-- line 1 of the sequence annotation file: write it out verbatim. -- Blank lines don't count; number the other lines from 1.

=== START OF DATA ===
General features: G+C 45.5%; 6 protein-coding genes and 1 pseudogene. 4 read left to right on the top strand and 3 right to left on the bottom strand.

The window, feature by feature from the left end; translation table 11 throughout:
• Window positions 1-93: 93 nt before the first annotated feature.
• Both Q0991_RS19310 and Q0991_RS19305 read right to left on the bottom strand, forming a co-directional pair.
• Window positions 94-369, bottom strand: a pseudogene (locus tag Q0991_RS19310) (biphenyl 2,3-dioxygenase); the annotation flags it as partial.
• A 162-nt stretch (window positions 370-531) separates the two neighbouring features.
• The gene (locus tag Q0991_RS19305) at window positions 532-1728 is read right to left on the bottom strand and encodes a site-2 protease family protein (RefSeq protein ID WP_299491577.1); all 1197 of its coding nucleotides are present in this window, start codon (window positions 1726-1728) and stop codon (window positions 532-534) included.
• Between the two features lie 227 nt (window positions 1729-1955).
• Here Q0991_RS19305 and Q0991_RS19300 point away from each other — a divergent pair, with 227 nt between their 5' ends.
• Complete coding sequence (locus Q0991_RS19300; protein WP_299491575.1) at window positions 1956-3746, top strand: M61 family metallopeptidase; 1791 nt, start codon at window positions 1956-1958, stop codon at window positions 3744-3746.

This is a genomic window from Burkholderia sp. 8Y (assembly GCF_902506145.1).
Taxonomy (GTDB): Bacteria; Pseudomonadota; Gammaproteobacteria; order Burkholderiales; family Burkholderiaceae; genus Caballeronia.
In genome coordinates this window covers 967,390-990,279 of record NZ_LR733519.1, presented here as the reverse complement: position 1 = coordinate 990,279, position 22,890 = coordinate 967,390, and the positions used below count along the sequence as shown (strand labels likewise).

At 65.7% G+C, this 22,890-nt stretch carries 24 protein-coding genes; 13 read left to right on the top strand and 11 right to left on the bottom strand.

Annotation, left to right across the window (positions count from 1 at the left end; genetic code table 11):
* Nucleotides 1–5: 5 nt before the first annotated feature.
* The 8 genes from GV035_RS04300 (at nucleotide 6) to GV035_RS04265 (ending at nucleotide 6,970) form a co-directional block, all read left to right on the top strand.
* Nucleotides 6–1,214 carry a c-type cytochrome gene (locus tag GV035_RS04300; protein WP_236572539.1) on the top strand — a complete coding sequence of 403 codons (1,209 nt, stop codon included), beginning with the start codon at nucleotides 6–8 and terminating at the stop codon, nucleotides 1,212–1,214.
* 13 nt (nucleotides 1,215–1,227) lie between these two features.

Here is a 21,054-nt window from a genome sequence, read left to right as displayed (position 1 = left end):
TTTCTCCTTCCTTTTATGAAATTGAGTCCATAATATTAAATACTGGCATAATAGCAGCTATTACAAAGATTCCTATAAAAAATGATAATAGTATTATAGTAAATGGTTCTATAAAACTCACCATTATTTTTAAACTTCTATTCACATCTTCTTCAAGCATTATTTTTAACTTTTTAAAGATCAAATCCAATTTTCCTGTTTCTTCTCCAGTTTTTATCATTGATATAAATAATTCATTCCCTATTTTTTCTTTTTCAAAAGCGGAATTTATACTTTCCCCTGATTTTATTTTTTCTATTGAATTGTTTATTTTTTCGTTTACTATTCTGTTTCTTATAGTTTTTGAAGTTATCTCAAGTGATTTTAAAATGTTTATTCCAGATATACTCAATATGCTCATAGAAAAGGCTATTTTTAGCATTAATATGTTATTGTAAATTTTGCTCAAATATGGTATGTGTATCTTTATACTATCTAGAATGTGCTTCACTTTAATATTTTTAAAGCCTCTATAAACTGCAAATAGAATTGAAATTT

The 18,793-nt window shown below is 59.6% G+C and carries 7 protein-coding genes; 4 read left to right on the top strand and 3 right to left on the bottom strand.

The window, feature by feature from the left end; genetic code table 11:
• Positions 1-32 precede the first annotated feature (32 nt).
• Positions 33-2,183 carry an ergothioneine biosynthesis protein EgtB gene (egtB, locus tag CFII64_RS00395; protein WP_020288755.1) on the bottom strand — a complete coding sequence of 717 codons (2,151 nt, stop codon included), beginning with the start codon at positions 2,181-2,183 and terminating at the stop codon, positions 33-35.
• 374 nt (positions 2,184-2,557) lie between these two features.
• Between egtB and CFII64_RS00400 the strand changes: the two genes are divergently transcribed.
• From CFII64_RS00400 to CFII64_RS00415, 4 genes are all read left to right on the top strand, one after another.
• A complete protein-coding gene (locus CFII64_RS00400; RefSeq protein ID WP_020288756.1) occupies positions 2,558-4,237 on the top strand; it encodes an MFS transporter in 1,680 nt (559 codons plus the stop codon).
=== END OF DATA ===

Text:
General features: G+C 45.5%; 6 protein-coding genes and 1 pseudogene. 4 read left to right on the top strand and 3 right to left on the bottom strand.